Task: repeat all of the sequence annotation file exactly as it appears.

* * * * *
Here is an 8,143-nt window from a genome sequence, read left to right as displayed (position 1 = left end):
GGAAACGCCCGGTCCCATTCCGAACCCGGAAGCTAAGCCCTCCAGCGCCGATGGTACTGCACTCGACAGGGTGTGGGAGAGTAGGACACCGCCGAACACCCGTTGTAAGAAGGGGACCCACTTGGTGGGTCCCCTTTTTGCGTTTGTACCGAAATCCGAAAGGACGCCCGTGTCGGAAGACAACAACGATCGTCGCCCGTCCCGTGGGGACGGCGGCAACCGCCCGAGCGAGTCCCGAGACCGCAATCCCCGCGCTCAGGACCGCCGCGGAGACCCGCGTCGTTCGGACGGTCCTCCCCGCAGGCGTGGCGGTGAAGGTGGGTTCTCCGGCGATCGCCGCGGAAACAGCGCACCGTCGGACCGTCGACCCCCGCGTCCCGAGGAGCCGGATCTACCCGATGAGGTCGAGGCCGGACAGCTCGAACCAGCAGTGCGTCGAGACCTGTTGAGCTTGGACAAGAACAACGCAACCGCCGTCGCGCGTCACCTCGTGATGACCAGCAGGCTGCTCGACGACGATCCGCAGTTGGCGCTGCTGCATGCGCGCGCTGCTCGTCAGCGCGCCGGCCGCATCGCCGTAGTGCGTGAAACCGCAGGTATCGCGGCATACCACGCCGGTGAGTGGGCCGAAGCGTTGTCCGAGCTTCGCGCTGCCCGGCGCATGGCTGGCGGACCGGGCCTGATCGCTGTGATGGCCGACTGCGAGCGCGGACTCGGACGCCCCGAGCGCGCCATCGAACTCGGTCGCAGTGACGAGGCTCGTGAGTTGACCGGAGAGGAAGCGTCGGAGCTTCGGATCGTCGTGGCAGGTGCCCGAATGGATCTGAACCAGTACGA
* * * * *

Here is an 8,143-nt window from a genome sequence, read left to right as displayed (position 1 = left end):
GGAAACGCCCGGTCCCATTCCGAACCCGGAAGCTAAGCCCTCCAGCGCCGATGGTACTGCACTCGACAGGGTGTGGGAGAGTAGGACACCGCCGAACACCCGTTGTAAGAAGGGGACCCACTTGGTGGGTCCCCTTTTTGCGTTTGTACCGAAATCCGAAAGGACGCCCGTGTCGGAAGACAACAACGATCGTCGCCCGTCCCGTGGGGACGGCGGCAACCGCCCGAGCGAGTCCCGAGACCGCAATCCCCGCGCTCAGGACCGCCGCGGAGACCCGCGTCGTTCGGACGGTCCTCCCCGCAGGCGTGGCGGTGAAGGTGGGTTCTCCGGCGATCGCCGCGGAAACAGCGCACCGTCGGACCGTCGACCCCCGCGTCCCGAGGAGCCGGATCTACCCGATGAGGTCGAGGCCGGACAGCTCGAACCAGCAGTGCGTCGAGACCTGTTGAGCTTGGACAAGAACAACGCAACCGCCGTCGCGCGTCACCTCGTGATGACCAGCAGGCTGCTCGACGACGATCCGCAGTTGGCGCTGCTGCATGCGCGCGCTGCTCGTCAGCGCGCCGGCCGCATCGCCGTAGTGCGTGAAACCGCAGGTATCGCGGCATACCACGCCGGTGAGTGGGCCGAAGCGTTGTCCGAGCTTCGCGCTGCCCGGCGCATGGCTGGCGGACCGGGCCTGATCGCTGTGATGGCCGACTGCGAGCGCGGACTCGGACGCCCCGAGCGCGCCATCGAACTCGGTCGCAGTGACGAGGCTCGTGAGTTGACCGGAGAGGAAGCGTCGGAGCTTCGGATCGTCGTGGCAGGTGCCCGAATGGATCTGAACCAGTACGA